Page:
Suicide Squad #21
It’s one issue in and I’m already over Harley Quinn as the leader of the Suicide Squad. She’s been the psychotic comic relief since the book started and now writer Rob Williams is just emphasizing the psychotic part. Harley filled a necessary and useful role on the team, but she’s a poor fit to lead the squad even on simple point and kill missions.
Williams seems to be banking on Harley’s popularity by making her the featured character. Instead of an ensemble, this issue read more like a regular installment of Harley’s solo book with a different supporting cast. The beauty of the title thus far was that no one character was bigger than the team with the possible exception of puppet master Amanda Waller. I’m really concerned that this new focus on Harley is going to mess up the formula that’s made Suicide Squad such a constantly entertaining read.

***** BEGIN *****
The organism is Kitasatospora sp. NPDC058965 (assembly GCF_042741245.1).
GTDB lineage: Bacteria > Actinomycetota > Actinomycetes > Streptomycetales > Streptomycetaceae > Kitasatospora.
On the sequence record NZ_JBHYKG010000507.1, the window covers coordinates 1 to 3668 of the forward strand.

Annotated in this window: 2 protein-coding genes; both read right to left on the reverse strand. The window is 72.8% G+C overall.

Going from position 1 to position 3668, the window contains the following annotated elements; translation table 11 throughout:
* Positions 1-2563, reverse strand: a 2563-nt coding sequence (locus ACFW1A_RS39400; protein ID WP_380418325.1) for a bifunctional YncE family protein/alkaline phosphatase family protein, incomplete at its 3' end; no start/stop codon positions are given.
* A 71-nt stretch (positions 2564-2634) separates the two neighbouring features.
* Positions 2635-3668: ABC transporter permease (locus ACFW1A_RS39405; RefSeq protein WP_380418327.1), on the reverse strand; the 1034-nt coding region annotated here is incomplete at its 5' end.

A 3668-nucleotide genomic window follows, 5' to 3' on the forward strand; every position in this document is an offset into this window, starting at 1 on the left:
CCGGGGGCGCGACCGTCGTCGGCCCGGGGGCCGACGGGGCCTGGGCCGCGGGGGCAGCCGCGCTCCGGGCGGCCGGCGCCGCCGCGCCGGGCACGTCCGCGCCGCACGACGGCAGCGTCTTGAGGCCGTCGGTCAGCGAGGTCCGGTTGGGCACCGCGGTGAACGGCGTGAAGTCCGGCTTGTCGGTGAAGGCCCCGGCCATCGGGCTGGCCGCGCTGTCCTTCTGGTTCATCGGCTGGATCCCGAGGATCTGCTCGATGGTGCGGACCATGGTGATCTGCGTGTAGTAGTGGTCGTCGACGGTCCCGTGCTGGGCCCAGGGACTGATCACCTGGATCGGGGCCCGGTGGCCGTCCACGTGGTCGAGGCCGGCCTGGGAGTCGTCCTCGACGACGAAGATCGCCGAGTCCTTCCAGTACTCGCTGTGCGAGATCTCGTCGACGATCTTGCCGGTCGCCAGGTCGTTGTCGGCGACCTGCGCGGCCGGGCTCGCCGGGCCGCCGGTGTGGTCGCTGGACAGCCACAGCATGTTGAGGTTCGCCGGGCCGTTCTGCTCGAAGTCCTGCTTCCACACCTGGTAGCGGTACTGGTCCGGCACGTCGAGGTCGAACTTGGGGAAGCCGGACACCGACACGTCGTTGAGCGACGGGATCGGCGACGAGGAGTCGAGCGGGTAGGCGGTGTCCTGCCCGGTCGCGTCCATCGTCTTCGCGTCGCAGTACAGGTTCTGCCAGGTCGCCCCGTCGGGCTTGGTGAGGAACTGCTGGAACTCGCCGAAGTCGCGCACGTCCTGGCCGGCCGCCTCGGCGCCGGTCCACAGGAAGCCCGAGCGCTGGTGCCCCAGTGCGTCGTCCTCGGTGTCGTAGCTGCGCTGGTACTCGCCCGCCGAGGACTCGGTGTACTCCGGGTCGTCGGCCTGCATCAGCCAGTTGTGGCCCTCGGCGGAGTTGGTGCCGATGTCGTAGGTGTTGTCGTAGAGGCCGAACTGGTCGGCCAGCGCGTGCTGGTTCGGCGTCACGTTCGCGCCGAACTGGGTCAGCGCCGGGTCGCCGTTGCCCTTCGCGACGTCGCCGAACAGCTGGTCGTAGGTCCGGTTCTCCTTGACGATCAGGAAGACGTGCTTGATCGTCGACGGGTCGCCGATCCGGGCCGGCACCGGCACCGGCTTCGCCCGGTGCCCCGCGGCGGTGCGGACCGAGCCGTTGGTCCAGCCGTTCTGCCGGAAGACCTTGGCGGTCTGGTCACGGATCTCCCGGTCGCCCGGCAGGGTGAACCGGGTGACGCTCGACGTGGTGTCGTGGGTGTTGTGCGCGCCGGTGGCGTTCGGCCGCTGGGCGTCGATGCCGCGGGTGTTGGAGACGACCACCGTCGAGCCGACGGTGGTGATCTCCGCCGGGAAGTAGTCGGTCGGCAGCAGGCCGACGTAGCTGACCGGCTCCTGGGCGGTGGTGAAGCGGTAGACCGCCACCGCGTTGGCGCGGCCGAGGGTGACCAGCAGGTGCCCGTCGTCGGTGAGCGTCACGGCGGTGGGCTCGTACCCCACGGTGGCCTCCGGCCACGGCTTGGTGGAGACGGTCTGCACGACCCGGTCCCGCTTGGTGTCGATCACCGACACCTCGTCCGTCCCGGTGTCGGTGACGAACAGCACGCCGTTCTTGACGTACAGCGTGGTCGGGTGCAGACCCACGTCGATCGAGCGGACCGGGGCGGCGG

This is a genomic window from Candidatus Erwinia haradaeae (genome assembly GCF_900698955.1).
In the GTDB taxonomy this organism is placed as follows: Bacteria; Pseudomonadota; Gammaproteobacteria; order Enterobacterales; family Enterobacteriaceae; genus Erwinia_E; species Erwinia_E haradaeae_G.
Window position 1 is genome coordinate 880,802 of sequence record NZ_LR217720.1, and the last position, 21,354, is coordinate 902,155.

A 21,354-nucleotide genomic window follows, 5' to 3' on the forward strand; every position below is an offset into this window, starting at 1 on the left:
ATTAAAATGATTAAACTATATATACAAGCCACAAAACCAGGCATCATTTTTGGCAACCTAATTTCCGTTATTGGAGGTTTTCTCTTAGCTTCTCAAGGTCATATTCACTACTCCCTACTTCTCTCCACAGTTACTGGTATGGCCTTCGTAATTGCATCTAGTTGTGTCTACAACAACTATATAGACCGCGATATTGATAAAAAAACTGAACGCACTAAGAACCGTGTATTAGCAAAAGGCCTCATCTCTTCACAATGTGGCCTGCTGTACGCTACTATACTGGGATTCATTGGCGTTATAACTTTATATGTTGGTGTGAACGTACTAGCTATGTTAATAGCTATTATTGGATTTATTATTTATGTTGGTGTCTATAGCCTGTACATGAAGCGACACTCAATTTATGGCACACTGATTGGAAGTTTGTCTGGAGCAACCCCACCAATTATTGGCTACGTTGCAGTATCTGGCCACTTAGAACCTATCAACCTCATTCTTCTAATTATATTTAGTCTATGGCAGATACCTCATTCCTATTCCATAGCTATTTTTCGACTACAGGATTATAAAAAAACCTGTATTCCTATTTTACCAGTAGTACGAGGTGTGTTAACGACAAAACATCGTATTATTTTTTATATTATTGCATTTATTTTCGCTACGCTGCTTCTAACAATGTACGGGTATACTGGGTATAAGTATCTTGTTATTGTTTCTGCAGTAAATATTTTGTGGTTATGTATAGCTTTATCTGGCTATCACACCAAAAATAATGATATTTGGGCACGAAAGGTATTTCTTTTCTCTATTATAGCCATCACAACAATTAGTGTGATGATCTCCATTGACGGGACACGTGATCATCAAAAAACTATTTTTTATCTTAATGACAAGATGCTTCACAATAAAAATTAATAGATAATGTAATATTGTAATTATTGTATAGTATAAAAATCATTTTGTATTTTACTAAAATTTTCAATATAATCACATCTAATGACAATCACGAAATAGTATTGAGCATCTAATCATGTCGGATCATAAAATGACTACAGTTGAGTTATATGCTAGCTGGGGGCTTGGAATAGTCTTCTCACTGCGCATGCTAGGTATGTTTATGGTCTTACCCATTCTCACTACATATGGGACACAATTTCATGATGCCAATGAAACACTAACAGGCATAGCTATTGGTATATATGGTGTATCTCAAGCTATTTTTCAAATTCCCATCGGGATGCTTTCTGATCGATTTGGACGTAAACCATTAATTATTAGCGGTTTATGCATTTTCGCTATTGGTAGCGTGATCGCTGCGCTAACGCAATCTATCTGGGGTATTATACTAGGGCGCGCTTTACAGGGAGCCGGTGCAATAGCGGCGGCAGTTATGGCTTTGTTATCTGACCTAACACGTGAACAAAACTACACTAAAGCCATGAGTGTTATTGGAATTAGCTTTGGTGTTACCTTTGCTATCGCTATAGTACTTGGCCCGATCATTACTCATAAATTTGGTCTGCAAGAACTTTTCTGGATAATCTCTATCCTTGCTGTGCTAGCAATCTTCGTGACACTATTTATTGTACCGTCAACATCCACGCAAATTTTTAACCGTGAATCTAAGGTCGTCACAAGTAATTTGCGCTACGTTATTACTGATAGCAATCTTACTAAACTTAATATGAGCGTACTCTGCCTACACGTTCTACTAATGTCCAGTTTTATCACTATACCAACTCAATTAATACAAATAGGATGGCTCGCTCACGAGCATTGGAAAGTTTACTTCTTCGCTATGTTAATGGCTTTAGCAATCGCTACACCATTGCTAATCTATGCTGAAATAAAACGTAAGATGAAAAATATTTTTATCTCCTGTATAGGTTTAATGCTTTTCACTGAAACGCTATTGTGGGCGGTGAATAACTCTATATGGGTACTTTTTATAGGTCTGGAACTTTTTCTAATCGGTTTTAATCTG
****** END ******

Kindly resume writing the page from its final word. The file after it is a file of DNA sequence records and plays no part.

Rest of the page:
With no responsible leader, the team’s baser instincts came to the forefront leading to some questionable tactics like Enchantress unleashing a dragon and Deadshot shooting Croc in the head. Williams seemed to overcompensate and go heavier on the joking tone than usual. The most intriguing aspect of the issue was Waller in the midst of a congressional hearing and how that could potentially impact the team.
Gus Vasquez’s art is rough with flat panel composition and overall harsh looking characters. Vasquez’s action sequences look clunky and the characters look stiff, failing to convey a real sense of movement. It doesn’t help that Vasquez followed the beautifully illustrated issue by Stjepan Sejic two weeks ago. On the plus side, Sejic is slated to draw issue #26.
All around, this was a rough issue for Suicide Squad. I’m not optimistic about the future of this title with this new status quo. Maybe Williams can make this work, but for now my expectations for this book have decidedly diminished.
Rating: 4 out of 10